Long before the era of agriculture, hunting and gathering was the way to feed your family. Since dogs were first domesticated, humans and dogs have worked together as a team to bring home dinner. Today, we may have more choices in where to find our dinner, but for those of us who still appreciate the old ways, having a healthy hunting dog as a companion is truly important.
Working dogs rely on healthy teeth for another important sense
A good canine hunting companion should possess the following skills: receptiveness to training, athleticism and a strong predatory drive. What we don’t always think about is that they also need healthy teeth.
While all dogs need healthy teeth, for working dogs it’s crucial as their oral health directly impacts their sense of smell.
For the uninitiated, there are two common types of hunting dog:
Scent hounds: This dog depends on his nose to follow prey and makes a lot of noise while carrying out his job. This enables the hunter to follow the trail even when he can’t see his dog. Some scent hounds focus on pursuing prey, while others "tree" their prey by chasing it up a tree and waiting at the base for the hunters to arrive.
Gun dogs: These dogs hunt birds and smaller animals like rabbits and are also known as bird dogs. Gun dogs are used to locate prey and flush it out from the underbrush for the hunter to shoot. The dog then usually retrieves the prey for the hunter.
Gauging from their job descriptions, it’s easy to see why keeping their sense of smell in tiptop form is of paramount importance.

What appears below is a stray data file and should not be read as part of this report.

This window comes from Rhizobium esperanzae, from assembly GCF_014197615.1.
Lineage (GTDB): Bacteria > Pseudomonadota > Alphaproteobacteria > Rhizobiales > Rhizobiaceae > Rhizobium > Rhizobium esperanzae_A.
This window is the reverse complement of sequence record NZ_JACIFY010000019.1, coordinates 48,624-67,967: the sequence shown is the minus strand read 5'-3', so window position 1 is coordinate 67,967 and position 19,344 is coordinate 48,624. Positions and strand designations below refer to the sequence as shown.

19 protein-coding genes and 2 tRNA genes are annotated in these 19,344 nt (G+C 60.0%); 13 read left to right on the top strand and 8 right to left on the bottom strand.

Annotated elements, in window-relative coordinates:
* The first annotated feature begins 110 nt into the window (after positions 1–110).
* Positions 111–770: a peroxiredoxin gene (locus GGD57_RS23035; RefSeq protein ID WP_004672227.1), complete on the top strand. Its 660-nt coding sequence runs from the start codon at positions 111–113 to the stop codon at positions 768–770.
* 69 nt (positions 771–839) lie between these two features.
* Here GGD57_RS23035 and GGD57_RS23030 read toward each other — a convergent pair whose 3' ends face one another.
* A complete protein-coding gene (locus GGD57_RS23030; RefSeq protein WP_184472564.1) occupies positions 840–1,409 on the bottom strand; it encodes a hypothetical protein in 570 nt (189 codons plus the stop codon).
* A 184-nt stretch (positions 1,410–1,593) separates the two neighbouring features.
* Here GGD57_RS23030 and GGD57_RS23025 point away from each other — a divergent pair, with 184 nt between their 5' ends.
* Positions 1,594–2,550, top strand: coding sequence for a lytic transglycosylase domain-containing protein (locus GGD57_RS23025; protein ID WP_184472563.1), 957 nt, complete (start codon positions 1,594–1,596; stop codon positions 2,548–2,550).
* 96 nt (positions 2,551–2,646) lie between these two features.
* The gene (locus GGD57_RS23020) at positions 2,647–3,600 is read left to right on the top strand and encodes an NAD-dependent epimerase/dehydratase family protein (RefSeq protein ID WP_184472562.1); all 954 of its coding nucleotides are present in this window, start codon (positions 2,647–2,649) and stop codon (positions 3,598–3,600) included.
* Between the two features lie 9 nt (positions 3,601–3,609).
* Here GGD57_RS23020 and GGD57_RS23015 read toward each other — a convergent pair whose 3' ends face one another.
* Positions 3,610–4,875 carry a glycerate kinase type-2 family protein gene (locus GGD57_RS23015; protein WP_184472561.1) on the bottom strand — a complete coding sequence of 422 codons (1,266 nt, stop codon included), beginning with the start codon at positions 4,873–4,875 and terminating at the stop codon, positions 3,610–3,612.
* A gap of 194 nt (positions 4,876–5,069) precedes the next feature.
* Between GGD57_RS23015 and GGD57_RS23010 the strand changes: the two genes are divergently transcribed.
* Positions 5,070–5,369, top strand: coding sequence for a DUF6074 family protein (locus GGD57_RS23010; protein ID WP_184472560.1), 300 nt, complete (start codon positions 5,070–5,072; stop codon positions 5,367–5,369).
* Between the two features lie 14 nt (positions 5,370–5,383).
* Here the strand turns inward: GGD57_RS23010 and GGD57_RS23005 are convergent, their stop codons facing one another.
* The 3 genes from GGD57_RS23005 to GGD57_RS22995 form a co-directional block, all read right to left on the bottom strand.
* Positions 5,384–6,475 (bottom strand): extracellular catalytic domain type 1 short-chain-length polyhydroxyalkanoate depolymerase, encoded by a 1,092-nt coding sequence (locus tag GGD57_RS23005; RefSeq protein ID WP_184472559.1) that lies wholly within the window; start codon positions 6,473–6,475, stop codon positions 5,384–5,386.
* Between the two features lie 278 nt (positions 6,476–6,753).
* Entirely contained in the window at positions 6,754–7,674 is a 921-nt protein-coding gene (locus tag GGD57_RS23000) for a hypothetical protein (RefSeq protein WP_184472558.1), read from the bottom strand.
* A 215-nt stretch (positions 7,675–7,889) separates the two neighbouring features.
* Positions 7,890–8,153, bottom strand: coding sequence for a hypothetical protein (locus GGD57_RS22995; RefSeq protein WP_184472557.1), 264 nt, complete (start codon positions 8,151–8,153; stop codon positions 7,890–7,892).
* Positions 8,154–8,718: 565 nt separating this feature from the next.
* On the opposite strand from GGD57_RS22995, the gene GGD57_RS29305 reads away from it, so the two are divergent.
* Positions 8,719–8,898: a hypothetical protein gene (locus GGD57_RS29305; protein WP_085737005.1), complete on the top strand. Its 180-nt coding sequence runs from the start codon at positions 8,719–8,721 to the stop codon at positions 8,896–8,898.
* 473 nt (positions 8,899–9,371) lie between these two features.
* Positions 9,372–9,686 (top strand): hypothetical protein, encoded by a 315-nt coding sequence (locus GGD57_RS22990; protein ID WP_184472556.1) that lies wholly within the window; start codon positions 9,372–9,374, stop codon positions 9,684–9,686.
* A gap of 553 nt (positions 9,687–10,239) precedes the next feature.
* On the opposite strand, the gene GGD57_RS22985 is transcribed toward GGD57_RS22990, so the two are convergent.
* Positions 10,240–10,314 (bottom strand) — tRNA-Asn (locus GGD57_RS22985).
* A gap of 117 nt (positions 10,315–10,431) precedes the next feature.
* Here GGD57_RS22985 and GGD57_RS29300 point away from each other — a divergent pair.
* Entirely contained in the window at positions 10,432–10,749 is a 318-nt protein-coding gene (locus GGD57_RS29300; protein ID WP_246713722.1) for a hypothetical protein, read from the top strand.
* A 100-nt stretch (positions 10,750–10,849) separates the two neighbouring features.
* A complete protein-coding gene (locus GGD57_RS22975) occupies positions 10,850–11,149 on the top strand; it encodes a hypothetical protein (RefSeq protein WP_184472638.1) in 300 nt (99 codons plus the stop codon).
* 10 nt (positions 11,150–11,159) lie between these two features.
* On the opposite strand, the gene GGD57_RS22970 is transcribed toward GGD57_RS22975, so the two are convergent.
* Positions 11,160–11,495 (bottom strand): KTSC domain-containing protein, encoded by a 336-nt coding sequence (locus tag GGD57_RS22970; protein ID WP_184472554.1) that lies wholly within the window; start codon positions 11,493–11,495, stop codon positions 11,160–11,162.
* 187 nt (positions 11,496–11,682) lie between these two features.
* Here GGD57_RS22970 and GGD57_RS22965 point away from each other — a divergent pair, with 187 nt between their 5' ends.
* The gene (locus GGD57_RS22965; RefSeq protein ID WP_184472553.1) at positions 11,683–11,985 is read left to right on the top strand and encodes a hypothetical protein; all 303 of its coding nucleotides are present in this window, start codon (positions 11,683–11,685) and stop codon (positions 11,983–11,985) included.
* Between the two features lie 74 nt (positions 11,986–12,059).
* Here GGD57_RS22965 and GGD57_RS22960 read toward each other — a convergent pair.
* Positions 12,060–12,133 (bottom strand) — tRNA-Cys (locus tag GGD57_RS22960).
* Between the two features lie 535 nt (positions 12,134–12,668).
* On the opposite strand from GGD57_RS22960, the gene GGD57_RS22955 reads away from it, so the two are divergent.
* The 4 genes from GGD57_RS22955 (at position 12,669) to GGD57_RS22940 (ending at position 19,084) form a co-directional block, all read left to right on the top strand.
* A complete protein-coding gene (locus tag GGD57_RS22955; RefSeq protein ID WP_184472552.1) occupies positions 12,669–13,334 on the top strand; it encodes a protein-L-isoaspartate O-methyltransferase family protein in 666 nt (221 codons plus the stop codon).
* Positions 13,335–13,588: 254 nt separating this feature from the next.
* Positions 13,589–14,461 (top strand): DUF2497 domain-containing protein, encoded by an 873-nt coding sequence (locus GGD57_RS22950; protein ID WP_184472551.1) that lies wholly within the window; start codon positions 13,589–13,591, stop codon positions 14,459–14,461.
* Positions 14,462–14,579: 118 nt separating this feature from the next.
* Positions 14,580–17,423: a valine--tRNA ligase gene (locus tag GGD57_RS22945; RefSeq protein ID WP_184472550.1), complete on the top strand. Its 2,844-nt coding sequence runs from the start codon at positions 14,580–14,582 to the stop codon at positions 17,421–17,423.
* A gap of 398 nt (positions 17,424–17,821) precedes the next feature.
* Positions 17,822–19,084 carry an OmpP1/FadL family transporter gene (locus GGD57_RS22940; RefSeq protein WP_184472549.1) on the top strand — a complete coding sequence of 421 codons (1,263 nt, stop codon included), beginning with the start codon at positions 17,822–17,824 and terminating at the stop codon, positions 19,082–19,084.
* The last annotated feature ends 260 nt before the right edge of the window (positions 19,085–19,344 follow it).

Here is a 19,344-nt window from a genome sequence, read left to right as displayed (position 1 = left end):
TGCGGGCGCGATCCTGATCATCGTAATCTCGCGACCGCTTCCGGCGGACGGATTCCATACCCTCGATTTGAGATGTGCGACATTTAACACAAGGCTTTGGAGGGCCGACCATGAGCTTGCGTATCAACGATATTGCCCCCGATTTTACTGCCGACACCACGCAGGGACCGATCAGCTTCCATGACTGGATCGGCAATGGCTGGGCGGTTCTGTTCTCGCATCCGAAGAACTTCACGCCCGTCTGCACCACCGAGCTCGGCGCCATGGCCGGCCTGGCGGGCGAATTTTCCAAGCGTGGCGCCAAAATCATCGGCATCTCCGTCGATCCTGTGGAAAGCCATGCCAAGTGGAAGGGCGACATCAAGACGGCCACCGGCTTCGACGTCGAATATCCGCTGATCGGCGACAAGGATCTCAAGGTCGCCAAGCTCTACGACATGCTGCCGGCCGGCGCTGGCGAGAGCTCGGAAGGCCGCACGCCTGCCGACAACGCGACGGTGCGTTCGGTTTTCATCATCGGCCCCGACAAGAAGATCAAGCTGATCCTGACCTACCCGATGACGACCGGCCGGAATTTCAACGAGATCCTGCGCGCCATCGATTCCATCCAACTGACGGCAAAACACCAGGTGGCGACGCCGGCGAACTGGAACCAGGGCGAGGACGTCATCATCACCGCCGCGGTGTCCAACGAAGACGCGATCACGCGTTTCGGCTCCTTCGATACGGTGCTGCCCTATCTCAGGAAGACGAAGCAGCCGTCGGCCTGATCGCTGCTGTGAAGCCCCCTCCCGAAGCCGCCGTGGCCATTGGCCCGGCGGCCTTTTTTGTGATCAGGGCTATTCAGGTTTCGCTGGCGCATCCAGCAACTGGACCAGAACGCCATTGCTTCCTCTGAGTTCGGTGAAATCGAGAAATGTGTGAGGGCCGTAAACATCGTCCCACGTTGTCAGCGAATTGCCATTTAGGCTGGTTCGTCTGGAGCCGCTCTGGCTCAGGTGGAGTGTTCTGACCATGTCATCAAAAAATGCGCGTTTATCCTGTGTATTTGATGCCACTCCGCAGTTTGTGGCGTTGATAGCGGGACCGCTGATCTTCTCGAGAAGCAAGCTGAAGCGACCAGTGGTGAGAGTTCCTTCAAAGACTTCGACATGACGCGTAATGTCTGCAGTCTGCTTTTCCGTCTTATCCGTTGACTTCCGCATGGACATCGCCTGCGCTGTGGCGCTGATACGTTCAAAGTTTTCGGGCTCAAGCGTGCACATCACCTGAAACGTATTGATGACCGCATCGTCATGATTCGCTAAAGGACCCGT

Hidden dental issues create the biggest problems
Most dogs will have some tartar buildup over their lifetimes but left unattended to it can create some more serious issues. The tartar buildup we can see, is one thing, but it’s the tartar, or calculus that hides under the gumline that can cause more significant issues. It’s the hidden tartar that creates gingivitis that causes inflammation, abscesses and the general decline of oral health. These issues can create problems with your dog’s all-important sense of smell. From there, gingivitis progresses to periodontal disease which can cause the loss of teeth, oral pain and other serious health issues created by the bacteria associated with periodontal disease.
What to look for
You care about their nutrition, their exercise and their grooming – it’s also critical that their oral health is properly monitored and maintained.
These are some of the signs of declining dental health:
- Bad breath, aka dog breath
- Excessive drooling
- Inflamed or bleeding gums
- Loose teeth
A better solution
When the above stages have been hit, it means your dog is already well on his way to having oral health issues. A better plan than trying to monitor his mouth yourself, is making sure he is regularly examined by your vet so potential issues are managed before they become more serious.
After your dog’s teeth are given a good cleaning, you can help keep them in good shape by using Petosan tooth products. A hunting dog is only as good as his nose! And as he’s also your companion, looking out for his oral health matters as much as everything else you would naturally do for him.